"I don't know what this Louisiana Purchase is, but if they have appropriated in some questionable manner twenty-five millions, I suppose they propose to use it for the purchase of Louisiana. They ought to know that they can't have Louisiana for this money. This glorifying of St. Louis is likely to have a bad effect upon you, because it is likely to raise your pride in your state. But there is room for it between here and the zenith. [Laughter.] You must keep these things in bounds.

"George Washington was a Missourian. He was that, not by accident of birth, but by his primacy in the achievement of liberty and the other great things he did for his country. That made him a Missourian. Caesar was a Missourian. They are all Missourians by right. Abraham Lincoln, Robert E. Lee, General Grant - they are all Missourians by right of their achievements. We have soldiers in plenty by that right. John Hay has by that right become a half Missourian. He lived in that state for a short time. I, in my quality as lay preacher, say live your lives in virtue, that when you come to lay your life down you shall not descend, but ascend - to Missouri.

August Van Wyck responded to the toast, "The New York Southern Society." He said, in part:

"Community of blood and nativity is sufficient to keep alive such social institutions as these, the glories of which add fame, patriotism, and progress to the grandeur of our country. Community o blood, birth, sentiment, emotions, and property interest has built nations in the past, preserving them in the present, and supported today by the largest accumulation of wealth known to history.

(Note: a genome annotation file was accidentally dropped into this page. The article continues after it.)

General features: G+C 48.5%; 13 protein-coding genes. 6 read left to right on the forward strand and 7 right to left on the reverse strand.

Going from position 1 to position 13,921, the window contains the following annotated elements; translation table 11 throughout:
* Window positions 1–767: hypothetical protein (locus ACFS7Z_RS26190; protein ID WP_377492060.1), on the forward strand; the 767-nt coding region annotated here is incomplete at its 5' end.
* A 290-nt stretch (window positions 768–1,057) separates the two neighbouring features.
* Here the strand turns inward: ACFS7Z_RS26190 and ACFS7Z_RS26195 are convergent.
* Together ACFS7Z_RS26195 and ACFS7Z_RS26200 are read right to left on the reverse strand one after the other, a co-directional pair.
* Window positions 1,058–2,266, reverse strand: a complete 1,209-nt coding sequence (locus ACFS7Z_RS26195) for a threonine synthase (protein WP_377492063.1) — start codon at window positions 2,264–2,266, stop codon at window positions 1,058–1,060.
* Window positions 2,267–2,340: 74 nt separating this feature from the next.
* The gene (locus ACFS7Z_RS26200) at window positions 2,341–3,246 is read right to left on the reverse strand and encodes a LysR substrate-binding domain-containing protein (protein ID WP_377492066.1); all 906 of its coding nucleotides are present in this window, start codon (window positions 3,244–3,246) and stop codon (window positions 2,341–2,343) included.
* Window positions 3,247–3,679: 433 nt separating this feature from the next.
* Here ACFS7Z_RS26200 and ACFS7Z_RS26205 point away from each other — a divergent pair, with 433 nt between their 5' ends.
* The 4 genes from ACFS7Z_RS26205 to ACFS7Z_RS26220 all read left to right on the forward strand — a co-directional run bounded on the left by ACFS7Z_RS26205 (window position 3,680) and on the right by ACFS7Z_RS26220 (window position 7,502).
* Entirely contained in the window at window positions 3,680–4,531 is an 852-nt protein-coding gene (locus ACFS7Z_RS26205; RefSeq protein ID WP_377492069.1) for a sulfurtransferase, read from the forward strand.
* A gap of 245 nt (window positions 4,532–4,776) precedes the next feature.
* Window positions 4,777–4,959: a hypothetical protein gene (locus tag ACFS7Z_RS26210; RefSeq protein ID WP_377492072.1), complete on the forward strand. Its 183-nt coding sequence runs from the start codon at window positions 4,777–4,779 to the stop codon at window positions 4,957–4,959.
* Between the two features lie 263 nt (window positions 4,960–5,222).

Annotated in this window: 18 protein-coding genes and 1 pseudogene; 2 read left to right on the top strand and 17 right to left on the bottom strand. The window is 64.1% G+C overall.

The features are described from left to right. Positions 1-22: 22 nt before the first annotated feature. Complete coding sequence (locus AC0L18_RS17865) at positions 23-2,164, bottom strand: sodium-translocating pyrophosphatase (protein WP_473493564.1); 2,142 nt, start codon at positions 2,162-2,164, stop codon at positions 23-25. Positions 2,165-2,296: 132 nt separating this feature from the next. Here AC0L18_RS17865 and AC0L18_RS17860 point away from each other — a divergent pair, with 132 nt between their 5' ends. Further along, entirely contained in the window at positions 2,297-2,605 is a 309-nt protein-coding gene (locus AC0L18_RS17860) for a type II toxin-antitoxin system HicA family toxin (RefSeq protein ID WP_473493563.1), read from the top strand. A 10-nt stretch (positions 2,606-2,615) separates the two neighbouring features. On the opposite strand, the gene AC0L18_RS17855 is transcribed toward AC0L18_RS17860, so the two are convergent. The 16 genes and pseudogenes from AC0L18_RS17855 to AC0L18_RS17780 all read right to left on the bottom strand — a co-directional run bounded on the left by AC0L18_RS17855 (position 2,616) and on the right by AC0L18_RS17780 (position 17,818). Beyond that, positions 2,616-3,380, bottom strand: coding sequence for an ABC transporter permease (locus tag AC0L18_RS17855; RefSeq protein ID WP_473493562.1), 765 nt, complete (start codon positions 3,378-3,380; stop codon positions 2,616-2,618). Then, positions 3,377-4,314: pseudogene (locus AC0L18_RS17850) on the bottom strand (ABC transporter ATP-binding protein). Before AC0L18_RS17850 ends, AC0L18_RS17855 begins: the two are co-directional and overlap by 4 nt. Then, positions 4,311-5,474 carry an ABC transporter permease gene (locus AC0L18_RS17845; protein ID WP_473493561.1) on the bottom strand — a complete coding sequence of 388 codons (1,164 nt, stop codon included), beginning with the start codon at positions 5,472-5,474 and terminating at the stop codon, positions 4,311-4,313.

"Why can't the people create a community of interest in the field of transportation by uniting through the aid and under the control of our Governments, State or National, all the internal water highways of the world? Might this not be accomplished by a ship canal connecting the great chain of unsalted seas of the interior with the rivers, Mississippi, Ohio, Missouri, Arkansas, and their tributaries and the Gulf of Mexico - the commerce-breeding Mediterranean of this hemisphere - and another ship canal connecting these fresh water seas of the North with the Hudson River and the Atlantic Ocean?

"Then the Nation would control its waterways through which the freights of every hamlet almost of the country east of the Rocky Mountains could reach gulf and ocean at the minimum rates of freight and would forever bar the possibility of corners in freight carriers, of which the shippers - the commerce makers of a country - are always short, and, like all shorts, are constantly liable to be squeezed by the long interests in a settlement upon terms which at best simply permit them to start anew."

Bainbridge Colby responded to the toast "Missouri - Her Loyal Sons." W. M. Chase, the artist, responded to the toast "Missouri's Contributions to Art." He said, among other things, that the time had arrived when the citizens of this country had been to look upon art not as a luxury, but as a necessity.

At the conclusion of the banquet a resolution was adopted to appoint a committee to draft a constitution for the new society. Augustus Thomas was made the Chairman of that committee. Four hundred men are already enrolled. Permanent organization will be perfected in the Fall.